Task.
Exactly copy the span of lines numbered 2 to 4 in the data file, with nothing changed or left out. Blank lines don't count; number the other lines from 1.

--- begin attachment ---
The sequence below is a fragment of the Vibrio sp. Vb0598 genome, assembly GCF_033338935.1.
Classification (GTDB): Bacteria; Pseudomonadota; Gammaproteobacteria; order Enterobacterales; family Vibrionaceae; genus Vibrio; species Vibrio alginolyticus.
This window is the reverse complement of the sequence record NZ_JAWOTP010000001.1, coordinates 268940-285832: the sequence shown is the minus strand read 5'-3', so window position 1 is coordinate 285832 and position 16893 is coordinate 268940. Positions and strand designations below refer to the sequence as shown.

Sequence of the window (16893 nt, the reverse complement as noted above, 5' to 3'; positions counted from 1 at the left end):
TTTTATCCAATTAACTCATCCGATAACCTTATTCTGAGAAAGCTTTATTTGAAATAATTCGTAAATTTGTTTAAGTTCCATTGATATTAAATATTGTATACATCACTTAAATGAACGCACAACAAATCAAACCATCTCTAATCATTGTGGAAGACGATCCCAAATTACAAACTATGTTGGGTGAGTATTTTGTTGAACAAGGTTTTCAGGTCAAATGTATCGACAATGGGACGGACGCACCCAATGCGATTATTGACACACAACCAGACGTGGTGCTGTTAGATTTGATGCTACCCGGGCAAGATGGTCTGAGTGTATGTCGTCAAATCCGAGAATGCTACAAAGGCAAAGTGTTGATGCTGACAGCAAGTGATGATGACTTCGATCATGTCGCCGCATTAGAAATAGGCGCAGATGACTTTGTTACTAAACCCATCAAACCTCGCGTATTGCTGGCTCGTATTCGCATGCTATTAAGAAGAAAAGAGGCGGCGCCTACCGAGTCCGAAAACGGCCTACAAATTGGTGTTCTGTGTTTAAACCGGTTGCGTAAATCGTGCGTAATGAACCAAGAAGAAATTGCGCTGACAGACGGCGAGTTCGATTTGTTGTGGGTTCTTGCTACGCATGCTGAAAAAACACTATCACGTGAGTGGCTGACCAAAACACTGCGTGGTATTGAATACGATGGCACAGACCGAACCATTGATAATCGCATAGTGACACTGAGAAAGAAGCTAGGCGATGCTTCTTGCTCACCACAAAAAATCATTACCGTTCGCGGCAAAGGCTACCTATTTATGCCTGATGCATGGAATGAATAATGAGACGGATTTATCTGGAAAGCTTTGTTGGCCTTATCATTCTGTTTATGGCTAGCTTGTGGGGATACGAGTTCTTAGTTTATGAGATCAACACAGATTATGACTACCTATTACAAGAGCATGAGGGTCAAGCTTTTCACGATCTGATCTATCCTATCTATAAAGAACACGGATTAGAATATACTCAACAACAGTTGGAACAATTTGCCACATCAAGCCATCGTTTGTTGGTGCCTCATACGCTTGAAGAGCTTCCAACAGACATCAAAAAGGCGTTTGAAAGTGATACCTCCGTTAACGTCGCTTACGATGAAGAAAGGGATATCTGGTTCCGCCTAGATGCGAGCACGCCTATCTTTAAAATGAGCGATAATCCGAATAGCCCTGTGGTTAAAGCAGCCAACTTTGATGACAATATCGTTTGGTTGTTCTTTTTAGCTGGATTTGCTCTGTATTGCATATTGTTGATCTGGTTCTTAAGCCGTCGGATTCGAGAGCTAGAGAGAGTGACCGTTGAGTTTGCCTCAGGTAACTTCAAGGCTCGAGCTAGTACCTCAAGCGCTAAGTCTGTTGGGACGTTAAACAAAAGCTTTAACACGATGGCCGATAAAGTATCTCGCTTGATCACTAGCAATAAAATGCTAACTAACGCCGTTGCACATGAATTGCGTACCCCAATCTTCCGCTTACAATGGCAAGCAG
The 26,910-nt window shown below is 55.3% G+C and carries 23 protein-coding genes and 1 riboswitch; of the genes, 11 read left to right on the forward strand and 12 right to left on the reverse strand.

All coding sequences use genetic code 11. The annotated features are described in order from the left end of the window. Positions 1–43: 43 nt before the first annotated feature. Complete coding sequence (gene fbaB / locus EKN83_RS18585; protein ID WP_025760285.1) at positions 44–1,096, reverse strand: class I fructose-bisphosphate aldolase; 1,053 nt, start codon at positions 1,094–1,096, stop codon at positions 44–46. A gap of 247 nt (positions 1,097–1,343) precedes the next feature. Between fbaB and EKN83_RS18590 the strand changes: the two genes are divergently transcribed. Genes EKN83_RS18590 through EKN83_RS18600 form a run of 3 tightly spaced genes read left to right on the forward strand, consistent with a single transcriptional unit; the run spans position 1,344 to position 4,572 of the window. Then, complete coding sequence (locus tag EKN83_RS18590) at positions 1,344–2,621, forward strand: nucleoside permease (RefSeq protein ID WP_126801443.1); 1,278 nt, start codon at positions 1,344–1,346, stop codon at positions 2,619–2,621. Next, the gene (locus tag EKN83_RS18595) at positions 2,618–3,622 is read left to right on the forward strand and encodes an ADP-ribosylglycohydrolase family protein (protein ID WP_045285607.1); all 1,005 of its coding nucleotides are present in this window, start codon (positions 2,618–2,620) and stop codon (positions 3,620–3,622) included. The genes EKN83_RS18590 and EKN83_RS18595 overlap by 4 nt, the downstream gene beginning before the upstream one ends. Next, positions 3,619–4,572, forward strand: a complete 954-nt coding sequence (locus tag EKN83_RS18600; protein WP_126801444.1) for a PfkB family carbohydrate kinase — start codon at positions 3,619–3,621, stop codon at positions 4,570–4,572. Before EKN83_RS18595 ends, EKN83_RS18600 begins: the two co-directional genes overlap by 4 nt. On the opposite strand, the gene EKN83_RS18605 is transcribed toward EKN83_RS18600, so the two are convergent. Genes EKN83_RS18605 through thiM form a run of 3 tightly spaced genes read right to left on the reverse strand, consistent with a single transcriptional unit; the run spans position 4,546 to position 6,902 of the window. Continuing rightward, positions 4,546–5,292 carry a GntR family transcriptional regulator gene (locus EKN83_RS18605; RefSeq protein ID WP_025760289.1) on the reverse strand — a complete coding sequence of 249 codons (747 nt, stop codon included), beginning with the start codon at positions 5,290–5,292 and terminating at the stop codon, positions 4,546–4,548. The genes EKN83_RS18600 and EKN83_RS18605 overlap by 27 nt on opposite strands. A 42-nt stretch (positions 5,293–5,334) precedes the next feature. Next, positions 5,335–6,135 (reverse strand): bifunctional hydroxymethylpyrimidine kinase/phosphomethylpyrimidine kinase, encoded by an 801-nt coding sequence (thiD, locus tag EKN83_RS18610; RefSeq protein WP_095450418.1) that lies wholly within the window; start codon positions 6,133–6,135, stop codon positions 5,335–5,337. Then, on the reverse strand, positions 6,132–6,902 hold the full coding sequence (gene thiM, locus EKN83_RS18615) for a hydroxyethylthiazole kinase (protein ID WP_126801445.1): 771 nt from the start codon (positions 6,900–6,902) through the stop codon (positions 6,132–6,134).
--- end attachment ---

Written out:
Classification (GTDB): Bacteria; Pseudomonadota; Gammaproteobacteria; order Enterobacterales; family Vibrionaceae; genus Vibrio; species Vibrio alginolyticus.
This window is the reverse complement of the sequence record NZ_JAWOTP010000001.1, coordinates 268940-285832: the sequence shown is the minus strand read 5'-3', so window position 1 is coordinate 285832 and position 16893 is coordinate 268940. Positions and strand designations below refer to the sequence as shown.

Sequence of the window (16893 nt, the reverse complement as noted above, 5' to 3'; positions counted from 1 at the left end):